IMPORTANCE More than 35%of men and 40% of women in the United States are obese. Obesity is associated with health problems such as increased risk for coronary heart disease, type 2 diabetes, various types of cancer, gallstones, and disability. Obesity is also associated with an increased risk for death, particularly among adults younger than 65 years. OBJECTIVE To update the US Preventive Services Task Force (USPSTF) 2012 recommendation on screening for obesity in adults. EVIDENCE REVIEW The USPSTF reviewed the evidence on interventions (behavioral and pharmacotherapy) for weight loss or weight loss maintenance that can be provided in or referred from a primary care setting. Surgical weight loss interventions and nonsurgical weight loss devices (eg, gastric balloons) are considered to be outside the scope of the primary care setting. FINDINGS The USPSTF found adequate evidence that intensive, multicomponent behavioral interventions in adults with obesity can lead to clinically significant improvements in weight status and reduce the incidence of type 2 diabetes among adults with obesity and elevated plasma glucose levels; these interventions are of moderate benefit. The USPSTF found adequate evidence that behavior-based weight loss maintenance interventions are of moderate benefit. The USPSTF found adequate evidence that the harms of intensive, multicomponent behavioral interventions (including weight loss maintenance interventions) in adults with obesity are small to none. Therefore, the USPSTF concludes with moderate certainty that offering or referring adults with obesity to intensive behavioral interventions or behavior-based weight loss maintenance interventions has a moderate net benefit. CONCLUSIONS AND RECOMMENDATION The USPSTF recommends that clinicians offer or refer adults with a body mass index of 30 or higher to intensive, multicomponent behavioral interventions.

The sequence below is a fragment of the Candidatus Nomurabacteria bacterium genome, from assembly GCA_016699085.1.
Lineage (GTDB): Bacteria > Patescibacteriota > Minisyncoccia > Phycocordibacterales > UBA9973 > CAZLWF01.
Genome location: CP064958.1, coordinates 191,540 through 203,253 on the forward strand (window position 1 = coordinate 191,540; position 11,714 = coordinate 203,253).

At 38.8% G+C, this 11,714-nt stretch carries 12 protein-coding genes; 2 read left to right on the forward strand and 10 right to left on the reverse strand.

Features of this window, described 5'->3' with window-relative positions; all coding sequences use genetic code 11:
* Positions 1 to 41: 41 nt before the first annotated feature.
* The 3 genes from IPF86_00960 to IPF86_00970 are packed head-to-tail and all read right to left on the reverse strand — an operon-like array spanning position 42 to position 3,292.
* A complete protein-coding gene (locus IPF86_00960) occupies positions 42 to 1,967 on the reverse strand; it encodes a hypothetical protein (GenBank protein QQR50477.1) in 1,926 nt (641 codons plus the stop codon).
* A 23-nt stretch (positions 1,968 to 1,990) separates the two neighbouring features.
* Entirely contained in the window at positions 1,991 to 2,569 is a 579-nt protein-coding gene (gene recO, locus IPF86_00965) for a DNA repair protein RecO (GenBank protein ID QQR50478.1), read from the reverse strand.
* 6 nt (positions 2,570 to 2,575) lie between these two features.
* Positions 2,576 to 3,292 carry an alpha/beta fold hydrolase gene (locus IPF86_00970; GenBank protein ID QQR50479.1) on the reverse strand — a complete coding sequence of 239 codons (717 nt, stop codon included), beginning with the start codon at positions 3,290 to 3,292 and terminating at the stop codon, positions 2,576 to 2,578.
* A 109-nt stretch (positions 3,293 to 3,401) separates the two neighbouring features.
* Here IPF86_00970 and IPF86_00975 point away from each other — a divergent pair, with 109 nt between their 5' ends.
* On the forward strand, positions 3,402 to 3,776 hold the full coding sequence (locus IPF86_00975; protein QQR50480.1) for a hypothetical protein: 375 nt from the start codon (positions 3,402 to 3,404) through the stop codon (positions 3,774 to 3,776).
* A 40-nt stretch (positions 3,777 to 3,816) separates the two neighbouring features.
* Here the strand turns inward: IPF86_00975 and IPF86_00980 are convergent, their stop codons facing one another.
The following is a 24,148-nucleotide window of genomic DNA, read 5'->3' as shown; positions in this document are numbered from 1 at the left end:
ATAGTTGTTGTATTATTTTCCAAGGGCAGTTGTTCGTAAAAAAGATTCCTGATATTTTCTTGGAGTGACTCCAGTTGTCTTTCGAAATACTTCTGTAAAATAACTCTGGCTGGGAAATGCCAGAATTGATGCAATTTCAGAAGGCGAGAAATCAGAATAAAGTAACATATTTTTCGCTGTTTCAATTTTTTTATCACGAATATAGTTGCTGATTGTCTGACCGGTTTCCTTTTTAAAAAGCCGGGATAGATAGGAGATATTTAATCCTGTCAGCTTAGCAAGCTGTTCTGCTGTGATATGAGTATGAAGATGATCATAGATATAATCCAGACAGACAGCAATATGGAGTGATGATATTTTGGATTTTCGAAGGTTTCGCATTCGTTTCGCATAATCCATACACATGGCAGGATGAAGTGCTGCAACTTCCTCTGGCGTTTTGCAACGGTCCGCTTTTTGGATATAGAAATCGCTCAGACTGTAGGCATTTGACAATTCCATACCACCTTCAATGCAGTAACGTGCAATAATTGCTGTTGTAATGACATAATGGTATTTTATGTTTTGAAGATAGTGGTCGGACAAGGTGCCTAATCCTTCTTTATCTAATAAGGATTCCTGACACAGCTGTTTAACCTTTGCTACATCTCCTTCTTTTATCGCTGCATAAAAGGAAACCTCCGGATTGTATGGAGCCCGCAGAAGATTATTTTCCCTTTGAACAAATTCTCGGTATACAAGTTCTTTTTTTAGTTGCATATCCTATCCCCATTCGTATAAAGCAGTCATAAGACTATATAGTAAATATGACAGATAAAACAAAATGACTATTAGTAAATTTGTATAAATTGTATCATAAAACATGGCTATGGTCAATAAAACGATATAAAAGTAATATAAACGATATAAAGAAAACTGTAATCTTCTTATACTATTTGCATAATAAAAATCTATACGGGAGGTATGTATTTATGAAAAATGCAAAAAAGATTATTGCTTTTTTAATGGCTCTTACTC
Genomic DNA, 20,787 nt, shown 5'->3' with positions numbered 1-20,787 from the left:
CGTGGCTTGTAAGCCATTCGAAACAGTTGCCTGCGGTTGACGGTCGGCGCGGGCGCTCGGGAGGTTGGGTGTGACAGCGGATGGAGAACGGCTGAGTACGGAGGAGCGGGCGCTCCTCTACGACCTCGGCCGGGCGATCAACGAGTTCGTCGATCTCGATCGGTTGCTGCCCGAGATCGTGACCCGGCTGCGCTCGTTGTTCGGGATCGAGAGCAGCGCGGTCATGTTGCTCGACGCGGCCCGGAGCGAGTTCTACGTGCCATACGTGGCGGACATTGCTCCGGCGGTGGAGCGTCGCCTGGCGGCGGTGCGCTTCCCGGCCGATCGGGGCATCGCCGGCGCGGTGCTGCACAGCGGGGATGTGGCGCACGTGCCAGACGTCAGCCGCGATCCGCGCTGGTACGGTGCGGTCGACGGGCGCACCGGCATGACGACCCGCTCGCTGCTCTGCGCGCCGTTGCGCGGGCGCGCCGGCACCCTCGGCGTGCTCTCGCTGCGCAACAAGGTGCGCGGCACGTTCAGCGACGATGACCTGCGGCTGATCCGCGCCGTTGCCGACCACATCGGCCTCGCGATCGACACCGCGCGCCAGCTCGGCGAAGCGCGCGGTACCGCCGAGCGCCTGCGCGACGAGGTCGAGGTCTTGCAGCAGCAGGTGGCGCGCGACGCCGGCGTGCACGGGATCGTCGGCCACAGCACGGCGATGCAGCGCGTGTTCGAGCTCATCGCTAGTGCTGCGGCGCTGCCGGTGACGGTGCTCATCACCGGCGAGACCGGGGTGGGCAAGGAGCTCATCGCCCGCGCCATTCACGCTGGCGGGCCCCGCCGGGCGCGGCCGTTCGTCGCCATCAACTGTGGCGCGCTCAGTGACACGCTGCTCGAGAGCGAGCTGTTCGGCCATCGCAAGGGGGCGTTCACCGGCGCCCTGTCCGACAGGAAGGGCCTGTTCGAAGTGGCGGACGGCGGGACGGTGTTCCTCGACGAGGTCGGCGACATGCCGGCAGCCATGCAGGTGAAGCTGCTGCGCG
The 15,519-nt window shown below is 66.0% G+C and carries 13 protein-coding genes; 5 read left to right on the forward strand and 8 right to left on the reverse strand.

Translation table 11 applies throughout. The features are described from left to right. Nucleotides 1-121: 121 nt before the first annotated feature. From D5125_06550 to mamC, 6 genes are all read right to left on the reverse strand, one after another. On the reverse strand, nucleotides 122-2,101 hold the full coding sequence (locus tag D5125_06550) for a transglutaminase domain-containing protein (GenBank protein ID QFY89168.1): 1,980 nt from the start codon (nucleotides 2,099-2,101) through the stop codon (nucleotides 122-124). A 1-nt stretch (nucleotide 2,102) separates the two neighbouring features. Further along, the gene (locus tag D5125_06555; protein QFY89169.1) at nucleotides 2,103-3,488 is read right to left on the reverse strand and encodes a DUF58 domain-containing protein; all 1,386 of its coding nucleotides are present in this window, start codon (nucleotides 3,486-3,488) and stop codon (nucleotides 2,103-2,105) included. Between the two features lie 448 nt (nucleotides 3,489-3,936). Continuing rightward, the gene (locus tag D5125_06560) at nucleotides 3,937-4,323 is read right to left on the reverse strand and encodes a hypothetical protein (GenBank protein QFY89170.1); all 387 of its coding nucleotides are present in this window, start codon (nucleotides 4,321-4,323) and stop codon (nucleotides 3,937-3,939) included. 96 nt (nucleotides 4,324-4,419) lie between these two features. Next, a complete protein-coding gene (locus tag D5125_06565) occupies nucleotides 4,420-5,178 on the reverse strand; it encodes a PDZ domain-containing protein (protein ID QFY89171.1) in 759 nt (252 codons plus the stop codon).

|Number of pages
|JAMA - Journal of the American Medical Association
|Published - Sep 18 2018
ASJC Scopus subject areas
- General Medicine